Dr. David Brownstein,  editor of Dr. David Brownstein’s Natural Way to Health newsletter, is a board-certified family physician and one of the nation’s foremost practitioners of holistic medicine. Dr. Brownstein has lectured internationally to physicians and others about his success with natural hormones and nutritional therapies in his practice. His books include Drugs That Don’t Work and Natural Therapies That Do!; Iodine: Why You Need It, Why You Can’t Live Without It; Salt Your Way To Health; The Miracle of Natural Hormones; Overcoming Arthritis, Overcoming Thyroid Disorders; The Guide to a Gluten-Free Diet; and The Guide to Healthy Eating. He is the medical director of the Center for Holistic Medicine in West Bloomfield, Mich., where he lives with his wife, Allison, and their teenage daughters, Hailey and Jessica.

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Different Forms of Iodine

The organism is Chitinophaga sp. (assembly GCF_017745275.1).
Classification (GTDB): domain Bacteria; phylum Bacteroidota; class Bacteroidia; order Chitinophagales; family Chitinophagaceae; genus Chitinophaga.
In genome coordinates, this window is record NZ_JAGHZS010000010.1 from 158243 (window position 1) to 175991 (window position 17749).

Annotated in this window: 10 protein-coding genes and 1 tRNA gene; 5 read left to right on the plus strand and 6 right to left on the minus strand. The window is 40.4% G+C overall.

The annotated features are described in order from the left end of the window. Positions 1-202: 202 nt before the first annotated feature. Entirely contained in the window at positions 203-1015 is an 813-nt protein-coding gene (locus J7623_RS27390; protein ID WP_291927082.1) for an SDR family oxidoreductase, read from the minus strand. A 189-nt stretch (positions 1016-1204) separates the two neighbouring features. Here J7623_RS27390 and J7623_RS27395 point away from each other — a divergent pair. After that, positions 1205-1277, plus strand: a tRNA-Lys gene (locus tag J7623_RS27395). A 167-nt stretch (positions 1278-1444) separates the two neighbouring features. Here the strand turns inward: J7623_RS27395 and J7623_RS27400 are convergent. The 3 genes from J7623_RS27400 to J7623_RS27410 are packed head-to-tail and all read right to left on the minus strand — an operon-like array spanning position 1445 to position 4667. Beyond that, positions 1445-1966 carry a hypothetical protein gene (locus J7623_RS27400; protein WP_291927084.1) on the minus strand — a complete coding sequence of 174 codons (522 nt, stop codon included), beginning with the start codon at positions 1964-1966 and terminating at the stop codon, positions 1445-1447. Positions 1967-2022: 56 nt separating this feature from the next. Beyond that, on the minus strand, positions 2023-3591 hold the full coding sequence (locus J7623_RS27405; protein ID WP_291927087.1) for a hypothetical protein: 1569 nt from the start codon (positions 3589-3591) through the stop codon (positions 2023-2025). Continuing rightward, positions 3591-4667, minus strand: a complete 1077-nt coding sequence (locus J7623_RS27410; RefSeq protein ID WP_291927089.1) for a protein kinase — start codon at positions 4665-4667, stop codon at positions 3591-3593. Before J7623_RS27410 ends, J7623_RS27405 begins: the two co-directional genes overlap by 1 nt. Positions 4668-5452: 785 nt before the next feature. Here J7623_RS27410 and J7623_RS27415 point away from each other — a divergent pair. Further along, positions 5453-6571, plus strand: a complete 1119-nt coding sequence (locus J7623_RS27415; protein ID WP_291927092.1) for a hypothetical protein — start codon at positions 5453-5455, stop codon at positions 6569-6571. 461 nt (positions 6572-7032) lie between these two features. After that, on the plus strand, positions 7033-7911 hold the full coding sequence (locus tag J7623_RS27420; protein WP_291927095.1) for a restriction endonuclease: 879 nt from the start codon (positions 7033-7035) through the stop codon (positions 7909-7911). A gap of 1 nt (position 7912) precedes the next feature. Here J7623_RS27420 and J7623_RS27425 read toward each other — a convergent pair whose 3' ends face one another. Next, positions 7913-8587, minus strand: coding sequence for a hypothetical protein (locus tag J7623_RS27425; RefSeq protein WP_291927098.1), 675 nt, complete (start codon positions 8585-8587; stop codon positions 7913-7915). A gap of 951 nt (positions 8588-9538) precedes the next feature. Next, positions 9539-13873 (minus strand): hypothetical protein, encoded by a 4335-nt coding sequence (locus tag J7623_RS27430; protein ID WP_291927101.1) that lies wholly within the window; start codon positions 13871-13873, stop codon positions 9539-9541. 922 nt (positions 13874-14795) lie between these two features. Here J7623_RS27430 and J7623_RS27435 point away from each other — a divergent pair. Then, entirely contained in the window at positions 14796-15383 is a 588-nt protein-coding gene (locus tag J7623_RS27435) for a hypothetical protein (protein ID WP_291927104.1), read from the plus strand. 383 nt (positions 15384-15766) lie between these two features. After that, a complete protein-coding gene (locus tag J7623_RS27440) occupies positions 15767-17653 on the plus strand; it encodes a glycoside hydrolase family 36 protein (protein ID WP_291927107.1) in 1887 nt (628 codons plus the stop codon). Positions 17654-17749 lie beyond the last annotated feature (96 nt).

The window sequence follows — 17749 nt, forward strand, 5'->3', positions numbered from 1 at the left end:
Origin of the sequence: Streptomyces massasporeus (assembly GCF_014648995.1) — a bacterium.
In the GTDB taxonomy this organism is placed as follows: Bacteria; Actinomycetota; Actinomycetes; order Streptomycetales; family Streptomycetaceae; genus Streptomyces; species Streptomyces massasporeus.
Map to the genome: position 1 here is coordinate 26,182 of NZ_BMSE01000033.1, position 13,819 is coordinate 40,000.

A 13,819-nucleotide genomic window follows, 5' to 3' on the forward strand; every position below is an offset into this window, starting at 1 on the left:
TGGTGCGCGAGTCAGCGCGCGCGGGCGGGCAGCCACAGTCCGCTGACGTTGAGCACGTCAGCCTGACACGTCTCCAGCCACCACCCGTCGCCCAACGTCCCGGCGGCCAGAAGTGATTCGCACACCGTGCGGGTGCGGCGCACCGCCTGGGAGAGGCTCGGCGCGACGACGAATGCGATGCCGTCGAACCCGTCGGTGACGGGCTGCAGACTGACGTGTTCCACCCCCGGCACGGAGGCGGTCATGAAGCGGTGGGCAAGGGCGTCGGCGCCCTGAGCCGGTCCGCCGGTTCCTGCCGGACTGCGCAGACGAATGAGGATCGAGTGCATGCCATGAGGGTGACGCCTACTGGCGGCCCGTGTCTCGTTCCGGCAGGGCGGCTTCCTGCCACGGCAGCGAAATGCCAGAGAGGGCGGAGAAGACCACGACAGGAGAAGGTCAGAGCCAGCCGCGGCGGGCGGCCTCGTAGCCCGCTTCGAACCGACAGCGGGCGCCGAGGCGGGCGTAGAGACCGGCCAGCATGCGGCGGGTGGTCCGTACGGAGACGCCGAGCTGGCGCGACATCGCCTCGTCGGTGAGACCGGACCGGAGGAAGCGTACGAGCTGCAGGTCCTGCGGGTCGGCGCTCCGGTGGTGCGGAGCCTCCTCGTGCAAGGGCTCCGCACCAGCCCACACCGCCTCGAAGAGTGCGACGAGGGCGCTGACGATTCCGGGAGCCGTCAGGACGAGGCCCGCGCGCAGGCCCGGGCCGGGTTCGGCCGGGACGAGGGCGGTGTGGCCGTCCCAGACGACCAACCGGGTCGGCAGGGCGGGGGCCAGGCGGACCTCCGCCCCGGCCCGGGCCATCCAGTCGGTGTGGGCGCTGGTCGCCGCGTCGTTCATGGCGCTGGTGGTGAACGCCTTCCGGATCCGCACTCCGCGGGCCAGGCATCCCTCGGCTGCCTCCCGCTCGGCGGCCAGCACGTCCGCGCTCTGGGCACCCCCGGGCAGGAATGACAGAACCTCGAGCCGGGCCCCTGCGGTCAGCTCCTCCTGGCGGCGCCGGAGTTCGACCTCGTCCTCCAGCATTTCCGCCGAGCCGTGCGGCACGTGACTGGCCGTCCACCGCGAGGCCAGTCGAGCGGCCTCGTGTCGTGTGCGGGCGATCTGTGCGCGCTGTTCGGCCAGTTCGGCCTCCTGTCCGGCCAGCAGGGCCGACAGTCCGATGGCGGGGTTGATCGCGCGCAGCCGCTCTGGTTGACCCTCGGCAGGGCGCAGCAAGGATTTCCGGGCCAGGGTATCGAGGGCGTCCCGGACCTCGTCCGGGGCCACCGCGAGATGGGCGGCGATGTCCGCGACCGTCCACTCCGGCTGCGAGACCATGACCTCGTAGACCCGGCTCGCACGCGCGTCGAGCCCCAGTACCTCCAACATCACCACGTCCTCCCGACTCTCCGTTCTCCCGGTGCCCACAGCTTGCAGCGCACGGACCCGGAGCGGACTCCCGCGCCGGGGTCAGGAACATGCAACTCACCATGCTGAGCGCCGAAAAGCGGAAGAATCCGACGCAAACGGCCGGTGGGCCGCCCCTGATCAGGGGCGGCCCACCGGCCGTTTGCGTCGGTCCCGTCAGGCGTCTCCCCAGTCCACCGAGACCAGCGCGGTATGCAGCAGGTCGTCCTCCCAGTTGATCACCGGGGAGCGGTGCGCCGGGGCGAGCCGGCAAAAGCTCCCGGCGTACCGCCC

Wednesday, 23 Sep 2009 11:42 AM


Question: I went into a vitamin store to check out iodine supplements and was told it came only in the form of kelp. Could you tell me if this is true and how much kelp to take?





Dr. Brownstein's Answer:

Kelp can be a good source of iodine plus other phytonutrients. However, kelp also can present some problems. I analyzed a kelp supplement from a leading manufacturer and found it was contaminated with extremely high levels of arsenic. When I tried to contact the manufacturer about the issue, they were not interested in my findings. If you are going to use kelp or any sea vegetables in order to increase your iodine load, it is important to ingest a product that is grown in a pure area. That is hard to do, considering the level of pollution in our oceans. Also, iodine can sublimate, that is, change into a gaseous form and evaporate into the atmosphere. How much can evaporate from a kelp supplement? No one knows the answer, but I would guess that, the longer the product is away from the ocean, the more iodine has left the product.

Having said that, I feel that, if your goal is to increase your body’s iodine levels, it is best to take a reliable supplement. In my view, two forms of iodine meet that criteria: Iodoral and Lugol’s iodine. More information about iodine can be found in my July 2008 newsletter and online at drbrownstein.newsmax.com.









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